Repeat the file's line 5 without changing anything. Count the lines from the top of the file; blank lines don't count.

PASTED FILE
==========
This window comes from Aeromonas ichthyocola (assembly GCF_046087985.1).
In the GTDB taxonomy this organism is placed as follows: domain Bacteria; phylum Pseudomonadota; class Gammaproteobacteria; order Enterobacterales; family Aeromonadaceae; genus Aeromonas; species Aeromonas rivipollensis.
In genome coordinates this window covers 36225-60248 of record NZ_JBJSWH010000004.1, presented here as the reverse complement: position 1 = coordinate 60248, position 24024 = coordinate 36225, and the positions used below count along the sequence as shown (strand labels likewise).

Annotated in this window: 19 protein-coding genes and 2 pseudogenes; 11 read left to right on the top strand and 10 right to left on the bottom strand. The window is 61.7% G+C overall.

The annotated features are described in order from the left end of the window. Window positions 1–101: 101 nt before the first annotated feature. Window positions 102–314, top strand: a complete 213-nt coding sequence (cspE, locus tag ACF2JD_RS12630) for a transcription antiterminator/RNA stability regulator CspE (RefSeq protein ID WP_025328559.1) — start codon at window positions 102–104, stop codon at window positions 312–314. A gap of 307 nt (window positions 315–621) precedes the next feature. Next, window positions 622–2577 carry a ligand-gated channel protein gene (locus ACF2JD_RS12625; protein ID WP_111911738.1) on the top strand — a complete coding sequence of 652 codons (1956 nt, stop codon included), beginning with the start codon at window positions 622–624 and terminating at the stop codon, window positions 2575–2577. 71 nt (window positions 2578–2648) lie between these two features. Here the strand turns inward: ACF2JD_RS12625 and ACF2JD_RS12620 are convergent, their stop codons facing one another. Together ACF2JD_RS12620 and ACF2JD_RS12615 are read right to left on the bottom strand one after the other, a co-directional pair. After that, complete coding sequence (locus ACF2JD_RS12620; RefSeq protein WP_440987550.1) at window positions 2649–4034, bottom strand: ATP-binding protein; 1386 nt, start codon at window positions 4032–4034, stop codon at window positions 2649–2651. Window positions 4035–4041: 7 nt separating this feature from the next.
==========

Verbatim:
The annotated features are described in order from the left end of the window. Window positions 1–101: 101 nt before the first annotated feature. Window positions 102–314, top strand: a complete 213-nt coding sequence (cspE, locus tag ACF2JD_RS12630) for a transcription antiterminator/RNA stability regulator CspE (RefSeq protein ID WP_025328559.1) — start codon at window positions 102–104, stop codon at window positions 312–314. A gap of 307 nt (window positions 315–621) precedes the next feature. Next, window positions 622–2577 carry a ligand-gated channel protein gene (locus ACF2JD_RS12625; protein ID WP_111911738.1) on the top strand — a complete coding sequence of 652 codons (1956 nt, stop codon included), beginning with the start codon at window positions 622–624 and terminating at the stop codon, window positions 2575–2577. 71 nt (window positions 2578–2648) lie between these two features. Here the strand turns inward: ACF2JD_RS12625 and ACF2JD_RS12620 are convergent, their stop codons facing one another. Together ACF2JD_RS12620 and ACF2JD_RS12615 are read right to left on the bottom strand one after the other, a co-directional pair. After that, complete coding sequence (locus ACF2JD_RS12620; RefSeq protein WP_440987550.1) at window positions 2649–4034, bottom strand: ATP-binding protein; 1386 nt, start codon at window positions 4032–4034, stop codon at window positions 2649–2651. Window positions 4035–4041: 7 nt separating this feature from the next.